Hicks liked books but wasn't influenced by classic literary Civil War books such as "The Killer Angels" or "Shiloh," which he never read. He didn't put Foote's seminal three-volume history of the Civil War into his extensive personal library until he began doing research for "The Widow of the South." He had to bone up on the facts of the Battle of Franklin to ensure accuracy but was confident in building a story for his heroine.

"This is a book that has real heart. Robert is a guy who poured his heart out on every page," Kleinman says.

The book shifts viewpoints among the McGavocks, Cashwell, a slave named Mariah Reddick and several minor characters. The lovers speak in first person while others, notably John McGavock, are presented in third-person narrative form.

"I don't know John," Hicks says. "I could read things about him all day, but I couldn't quite get my hands on him. Because I couldn't figure out who he was is kind of why Zacariah came on the scene. I wanted someone who could kind of lead her to self-discovery."

The book structure was shaped by his appreciation of William Faulkner, an archetype of Southern fiction, and the love themes in Boris Pasternak's "Dr. Zhivago" and other Russian novels.

"What a good Russian novel does is, you see these people tossed and turned by events of their lives," Hicks says. "The difference is I didn't want Cashwell to miss Carrie. I wanted him to come back -- as opposed to Lara and Zhivago."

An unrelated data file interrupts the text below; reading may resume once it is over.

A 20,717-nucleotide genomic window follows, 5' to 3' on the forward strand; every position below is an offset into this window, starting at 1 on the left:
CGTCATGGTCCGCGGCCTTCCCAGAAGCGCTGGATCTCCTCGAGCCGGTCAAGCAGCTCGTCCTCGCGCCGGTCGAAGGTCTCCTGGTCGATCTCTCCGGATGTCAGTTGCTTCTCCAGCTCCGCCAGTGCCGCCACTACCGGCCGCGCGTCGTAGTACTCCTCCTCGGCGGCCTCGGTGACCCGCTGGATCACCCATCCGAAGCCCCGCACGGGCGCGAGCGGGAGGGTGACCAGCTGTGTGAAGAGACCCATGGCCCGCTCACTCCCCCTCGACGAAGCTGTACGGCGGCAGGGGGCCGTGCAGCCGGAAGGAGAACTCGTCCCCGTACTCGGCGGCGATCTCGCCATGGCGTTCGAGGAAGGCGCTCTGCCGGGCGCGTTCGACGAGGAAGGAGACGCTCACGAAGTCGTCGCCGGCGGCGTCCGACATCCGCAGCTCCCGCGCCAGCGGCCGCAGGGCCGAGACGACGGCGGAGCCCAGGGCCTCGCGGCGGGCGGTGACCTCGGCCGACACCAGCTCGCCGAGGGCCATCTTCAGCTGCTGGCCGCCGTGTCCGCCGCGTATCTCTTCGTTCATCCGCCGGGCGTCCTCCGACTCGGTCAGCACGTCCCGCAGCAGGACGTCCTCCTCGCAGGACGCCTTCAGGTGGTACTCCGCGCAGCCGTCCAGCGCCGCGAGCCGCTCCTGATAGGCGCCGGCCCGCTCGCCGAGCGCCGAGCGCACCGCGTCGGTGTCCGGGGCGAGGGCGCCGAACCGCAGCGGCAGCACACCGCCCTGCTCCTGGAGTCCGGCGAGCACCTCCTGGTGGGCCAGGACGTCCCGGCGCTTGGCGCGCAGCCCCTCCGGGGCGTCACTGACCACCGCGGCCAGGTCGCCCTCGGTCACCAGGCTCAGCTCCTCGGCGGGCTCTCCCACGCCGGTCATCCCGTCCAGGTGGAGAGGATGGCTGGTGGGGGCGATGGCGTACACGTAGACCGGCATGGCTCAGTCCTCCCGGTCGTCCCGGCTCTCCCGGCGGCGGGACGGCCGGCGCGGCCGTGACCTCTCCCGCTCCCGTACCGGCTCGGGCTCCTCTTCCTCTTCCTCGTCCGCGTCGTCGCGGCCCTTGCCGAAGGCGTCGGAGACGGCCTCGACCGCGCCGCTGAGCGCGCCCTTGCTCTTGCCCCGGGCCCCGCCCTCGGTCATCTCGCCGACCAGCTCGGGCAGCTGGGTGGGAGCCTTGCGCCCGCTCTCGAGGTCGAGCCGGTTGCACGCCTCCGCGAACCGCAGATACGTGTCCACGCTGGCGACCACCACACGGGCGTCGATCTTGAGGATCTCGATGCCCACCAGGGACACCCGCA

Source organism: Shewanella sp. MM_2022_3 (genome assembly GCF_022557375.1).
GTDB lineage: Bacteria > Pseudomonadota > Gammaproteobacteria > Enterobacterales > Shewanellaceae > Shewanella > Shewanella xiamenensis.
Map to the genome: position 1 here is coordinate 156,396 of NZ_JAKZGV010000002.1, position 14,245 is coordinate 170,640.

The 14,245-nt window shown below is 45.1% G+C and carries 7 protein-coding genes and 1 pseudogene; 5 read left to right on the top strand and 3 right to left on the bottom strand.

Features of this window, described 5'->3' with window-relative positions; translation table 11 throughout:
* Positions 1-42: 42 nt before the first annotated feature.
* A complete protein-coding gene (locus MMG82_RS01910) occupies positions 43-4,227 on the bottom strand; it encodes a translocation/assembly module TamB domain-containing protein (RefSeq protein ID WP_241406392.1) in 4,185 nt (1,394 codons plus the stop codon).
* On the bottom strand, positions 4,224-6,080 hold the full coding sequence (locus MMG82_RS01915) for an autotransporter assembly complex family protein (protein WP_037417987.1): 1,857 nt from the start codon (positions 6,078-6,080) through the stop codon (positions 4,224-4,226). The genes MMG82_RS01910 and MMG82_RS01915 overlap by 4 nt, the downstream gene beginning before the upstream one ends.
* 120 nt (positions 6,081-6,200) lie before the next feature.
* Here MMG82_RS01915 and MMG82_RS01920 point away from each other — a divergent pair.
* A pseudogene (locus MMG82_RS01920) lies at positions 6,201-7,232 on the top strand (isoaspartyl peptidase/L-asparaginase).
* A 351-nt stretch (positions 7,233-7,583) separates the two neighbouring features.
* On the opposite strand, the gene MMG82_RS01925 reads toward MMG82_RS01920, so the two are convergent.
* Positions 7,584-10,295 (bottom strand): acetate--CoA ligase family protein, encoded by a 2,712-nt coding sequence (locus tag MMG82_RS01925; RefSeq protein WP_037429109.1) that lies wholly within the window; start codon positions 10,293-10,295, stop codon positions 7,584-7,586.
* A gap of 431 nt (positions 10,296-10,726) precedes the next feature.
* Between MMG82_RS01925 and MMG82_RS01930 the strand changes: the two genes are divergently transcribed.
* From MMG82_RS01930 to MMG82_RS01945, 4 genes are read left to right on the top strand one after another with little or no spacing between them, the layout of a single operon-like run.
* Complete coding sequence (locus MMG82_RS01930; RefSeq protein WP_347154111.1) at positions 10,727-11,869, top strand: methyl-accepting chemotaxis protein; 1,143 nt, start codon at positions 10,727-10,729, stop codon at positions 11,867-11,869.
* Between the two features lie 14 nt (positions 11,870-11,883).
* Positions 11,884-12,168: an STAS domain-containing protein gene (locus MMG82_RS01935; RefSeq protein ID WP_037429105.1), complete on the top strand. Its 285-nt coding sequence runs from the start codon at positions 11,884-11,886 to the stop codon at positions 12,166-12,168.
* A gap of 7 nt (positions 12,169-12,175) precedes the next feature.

So at the end of their lives, Hicks reunites his lovers.

Fictionalizing McGavock into a near-adulterer doesn't bother her descendants. They came to appreciate Hicks for spearheading improved scholarly research and a renovation at the family's former mansion. Two of McGavock's great-great-grandsons hosted a book launch party for several hundred guests at Carnton when "The Widow of the South" came out last month.

"We recognize for the novel to be a success, it has to have many fictional elements," said Roderick Heller, an attorney in Washington, D.C.

His brother, Hanes Heller, appreciated seeing an ancestor he'd always known as a dour widow as a younger, more vibrant woman. "Robert made a real woman out of Carrie," he said.